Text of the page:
few months before I was born, my dad met a stranger who was new to our small,
Tennessee town. From the beginning, Dad was fascinated with this enchanting
newcomer and soon invited him to live with out family. The stranger was quickly
accepted and was around to welcome me into the world a few months later. As I
grew up, I never questioned his place in our family.
In my young mind, each member had a special niche. My brother, Bill, five years
my senior, was my example. Fran, my younger sister, gave me an opportunity to
play "big brother" and develop the art of teasing. My parents were
complementary instructors - Mom taught me to love the Word of God, and Dad
taught me to obey it.
But the stranger was our storyteller. He could weave the most fascinating tales.
Adventures, mysteries, and comedies were daily conversations. He could hold our
whole family spellbound for hours each evening. If I wanted to know about
politics, history, or science, he knew it all. He knew about the past,
understood the present, and seemingly could predict the future. The pictures he
could draw were so lifelike that often I would laugh or cry.
He was like a friend to the whole family. He took Dad, Bill and me to our first
major league baseball game. He was always encouraging us to see the movies, and
he even made arrangements to introduce us to several movie stars. My brother and
I were deeply impressed by John Wayne in particular.
The stranger was an incessant talker. Dad did not seem to mind. But sometimes
Mom would quietly get up and while the rest of us was enthralled with one of his
stories of faraway places, go to her room, read here Bible, and pray. I now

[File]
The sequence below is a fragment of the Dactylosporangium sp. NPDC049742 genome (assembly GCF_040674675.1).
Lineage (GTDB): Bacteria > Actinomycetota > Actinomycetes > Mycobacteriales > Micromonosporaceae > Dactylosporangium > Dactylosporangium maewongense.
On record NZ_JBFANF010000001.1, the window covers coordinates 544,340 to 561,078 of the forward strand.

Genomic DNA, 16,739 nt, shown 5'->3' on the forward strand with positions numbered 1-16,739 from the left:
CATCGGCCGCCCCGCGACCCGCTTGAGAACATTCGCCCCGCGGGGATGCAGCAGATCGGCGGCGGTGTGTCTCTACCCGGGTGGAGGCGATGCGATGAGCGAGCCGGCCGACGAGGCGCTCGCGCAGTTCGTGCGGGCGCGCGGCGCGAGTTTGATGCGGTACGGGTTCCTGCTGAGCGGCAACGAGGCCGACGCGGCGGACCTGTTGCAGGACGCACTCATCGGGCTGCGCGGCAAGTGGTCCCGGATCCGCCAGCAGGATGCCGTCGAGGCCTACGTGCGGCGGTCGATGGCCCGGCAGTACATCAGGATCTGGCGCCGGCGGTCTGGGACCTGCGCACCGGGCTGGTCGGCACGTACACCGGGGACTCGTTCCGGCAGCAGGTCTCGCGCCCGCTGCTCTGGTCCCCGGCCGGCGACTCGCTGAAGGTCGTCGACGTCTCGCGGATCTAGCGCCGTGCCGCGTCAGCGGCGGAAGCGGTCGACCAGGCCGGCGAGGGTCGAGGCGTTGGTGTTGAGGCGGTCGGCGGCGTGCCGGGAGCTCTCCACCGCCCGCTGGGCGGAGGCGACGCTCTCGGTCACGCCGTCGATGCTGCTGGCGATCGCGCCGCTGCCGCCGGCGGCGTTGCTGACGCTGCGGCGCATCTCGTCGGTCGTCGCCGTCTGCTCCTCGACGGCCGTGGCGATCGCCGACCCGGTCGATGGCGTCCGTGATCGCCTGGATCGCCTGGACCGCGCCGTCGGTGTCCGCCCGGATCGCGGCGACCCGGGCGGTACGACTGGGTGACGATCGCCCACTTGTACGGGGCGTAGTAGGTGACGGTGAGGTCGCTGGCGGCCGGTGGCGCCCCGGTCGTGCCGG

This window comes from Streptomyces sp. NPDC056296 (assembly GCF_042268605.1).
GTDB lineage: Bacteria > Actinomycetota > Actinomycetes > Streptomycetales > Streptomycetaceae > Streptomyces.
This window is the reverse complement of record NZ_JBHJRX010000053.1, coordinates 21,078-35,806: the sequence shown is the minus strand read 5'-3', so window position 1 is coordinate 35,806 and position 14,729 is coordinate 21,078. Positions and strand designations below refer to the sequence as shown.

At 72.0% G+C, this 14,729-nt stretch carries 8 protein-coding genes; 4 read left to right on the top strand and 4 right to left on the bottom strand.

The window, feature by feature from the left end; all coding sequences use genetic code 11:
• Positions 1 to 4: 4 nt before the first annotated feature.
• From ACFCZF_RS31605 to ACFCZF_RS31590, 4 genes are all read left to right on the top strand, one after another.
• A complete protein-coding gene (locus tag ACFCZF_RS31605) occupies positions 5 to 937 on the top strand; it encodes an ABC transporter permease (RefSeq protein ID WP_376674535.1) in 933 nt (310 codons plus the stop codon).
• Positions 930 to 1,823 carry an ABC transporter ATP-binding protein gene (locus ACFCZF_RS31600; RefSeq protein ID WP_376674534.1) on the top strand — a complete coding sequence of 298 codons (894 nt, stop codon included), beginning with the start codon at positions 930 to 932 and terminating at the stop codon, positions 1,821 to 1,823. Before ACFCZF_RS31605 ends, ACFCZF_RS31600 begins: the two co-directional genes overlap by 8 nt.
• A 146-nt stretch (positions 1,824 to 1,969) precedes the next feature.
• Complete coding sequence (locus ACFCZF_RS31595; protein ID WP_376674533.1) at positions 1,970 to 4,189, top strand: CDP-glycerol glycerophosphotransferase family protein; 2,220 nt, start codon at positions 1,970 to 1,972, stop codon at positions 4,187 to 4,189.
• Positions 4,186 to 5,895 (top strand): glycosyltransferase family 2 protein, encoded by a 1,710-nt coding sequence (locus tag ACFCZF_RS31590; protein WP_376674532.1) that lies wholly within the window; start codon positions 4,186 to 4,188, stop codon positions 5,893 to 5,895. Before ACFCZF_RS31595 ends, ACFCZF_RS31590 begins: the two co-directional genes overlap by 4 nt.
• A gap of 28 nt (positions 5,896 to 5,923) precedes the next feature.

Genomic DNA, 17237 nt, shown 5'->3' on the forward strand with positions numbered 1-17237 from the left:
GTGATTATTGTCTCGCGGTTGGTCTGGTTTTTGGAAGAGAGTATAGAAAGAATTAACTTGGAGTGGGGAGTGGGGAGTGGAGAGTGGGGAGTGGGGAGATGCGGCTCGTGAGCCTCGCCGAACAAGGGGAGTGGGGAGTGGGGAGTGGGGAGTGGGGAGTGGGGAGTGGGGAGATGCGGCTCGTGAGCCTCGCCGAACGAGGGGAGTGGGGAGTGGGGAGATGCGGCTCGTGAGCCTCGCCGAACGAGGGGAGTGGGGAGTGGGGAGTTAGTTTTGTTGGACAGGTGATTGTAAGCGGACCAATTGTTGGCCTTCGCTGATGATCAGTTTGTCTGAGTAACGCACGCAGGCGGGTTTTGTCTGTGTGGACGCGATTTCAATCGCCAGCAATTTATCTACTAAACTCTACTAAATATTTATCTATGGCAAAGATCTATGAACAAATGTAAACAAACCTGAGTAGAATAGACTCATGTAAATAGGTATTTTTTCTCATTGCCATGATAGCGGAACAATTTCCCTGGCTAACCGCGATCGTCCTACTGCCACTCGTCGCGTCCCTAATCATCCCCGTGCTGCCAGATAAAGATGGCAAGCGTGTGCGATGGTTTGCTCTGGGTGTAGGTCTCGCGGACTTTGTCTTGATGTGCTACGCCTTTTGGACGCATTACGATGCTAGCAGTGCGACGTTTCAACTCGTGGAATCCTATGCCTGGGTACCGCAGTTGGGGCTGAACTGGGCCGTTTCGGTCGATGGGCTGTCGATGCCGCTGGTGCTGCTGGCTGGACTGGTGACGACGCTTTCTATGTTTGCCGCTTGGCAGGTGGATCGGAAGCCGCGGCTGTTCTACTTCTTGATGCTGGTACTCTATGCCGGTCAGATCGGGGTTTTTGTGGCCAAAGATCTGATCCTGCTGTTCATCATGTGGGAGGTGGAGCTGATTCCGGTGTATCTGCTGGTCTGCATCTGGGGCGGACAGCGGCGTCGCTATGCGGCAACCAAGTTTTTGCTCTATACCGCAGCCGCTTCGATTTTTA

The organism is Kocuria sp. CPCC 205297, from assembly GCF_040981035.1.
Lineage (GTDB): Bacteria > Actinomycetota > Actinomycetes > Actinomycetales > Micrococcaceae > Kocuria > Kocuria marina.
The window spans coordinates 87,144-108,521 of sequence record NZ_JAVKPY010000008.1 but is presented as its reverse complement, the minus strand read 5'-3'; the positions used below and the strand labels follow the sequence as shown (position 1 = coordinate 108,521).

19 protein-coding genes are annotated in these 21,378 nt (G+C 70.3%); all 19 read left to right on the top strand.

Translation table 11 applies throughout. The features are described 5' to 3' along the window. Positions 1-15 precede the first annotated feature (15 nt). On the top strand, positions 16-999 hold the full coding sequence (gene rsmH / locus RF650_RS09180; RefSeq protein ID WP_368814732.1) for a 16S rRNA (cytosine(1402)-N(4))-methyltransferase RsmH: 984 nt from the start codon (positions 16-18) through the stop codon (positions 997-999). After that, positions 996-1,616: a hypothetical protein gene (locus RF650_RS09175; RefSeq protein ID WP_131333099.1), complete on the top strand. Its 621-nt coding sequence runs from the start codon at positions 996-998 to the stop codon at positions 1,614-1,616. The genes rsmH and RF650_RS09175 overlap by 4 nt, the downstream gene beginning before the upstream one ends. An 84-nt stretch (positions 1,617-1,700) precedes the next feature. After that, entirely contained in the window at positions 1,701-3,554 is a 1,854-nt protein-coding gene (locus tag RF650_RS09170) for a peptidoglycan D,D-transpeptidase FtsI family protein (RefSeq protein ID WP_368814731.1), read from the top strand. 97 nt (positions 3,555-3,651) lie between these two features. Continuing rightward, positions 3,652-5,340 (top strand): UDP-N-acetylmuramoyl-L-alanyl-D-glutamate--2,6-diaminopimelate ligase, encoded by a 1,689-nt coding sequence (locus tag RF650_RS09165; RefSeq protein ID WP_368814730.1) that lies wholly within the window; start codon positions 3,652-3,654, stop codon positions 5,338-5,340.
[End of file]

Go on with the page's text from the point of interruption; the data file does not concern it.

wonder if she ever prayed that the stranger would leave.
You see, my dad ruled our house with certain moral convictions. But this
stranger never felt obligated to honor them. Profanity, for example, was not
allowed in our house- not from us, our friends, or adults. Our longtime visitor,
however, used occasional four- letter words that burned my ears and made Dad
squirm. To my knowledge, the stranger was never confronted.
My dad was a teetotaler who did not permit alcohol in his home - not even for
cooking. But the stranger felt we needed exposure, and he enlightened us in
other ways of life. He often offered us beer and other alcoholic beverages. He
made cigarettes look tasty, cigars manly, and pipes distinguished.
He talked freely (probably much too freely) about sex. His comments were
sometimes blatant, sometimes suggestive, and generally embarrassing. I now know
that my early concepts of the man - woman relationship were influenced by the
As I look back, I believe it was only because of the grace of God that the
stranger did not influence us more. Time after time he opposed the values of my
parents. Yet he was seldom rebuked and never asked to leave. More then thirty
years have passed since the stranger moved in with our young family on
Morningside Drive. He is not nearly so intriguing to my dad as he was in those
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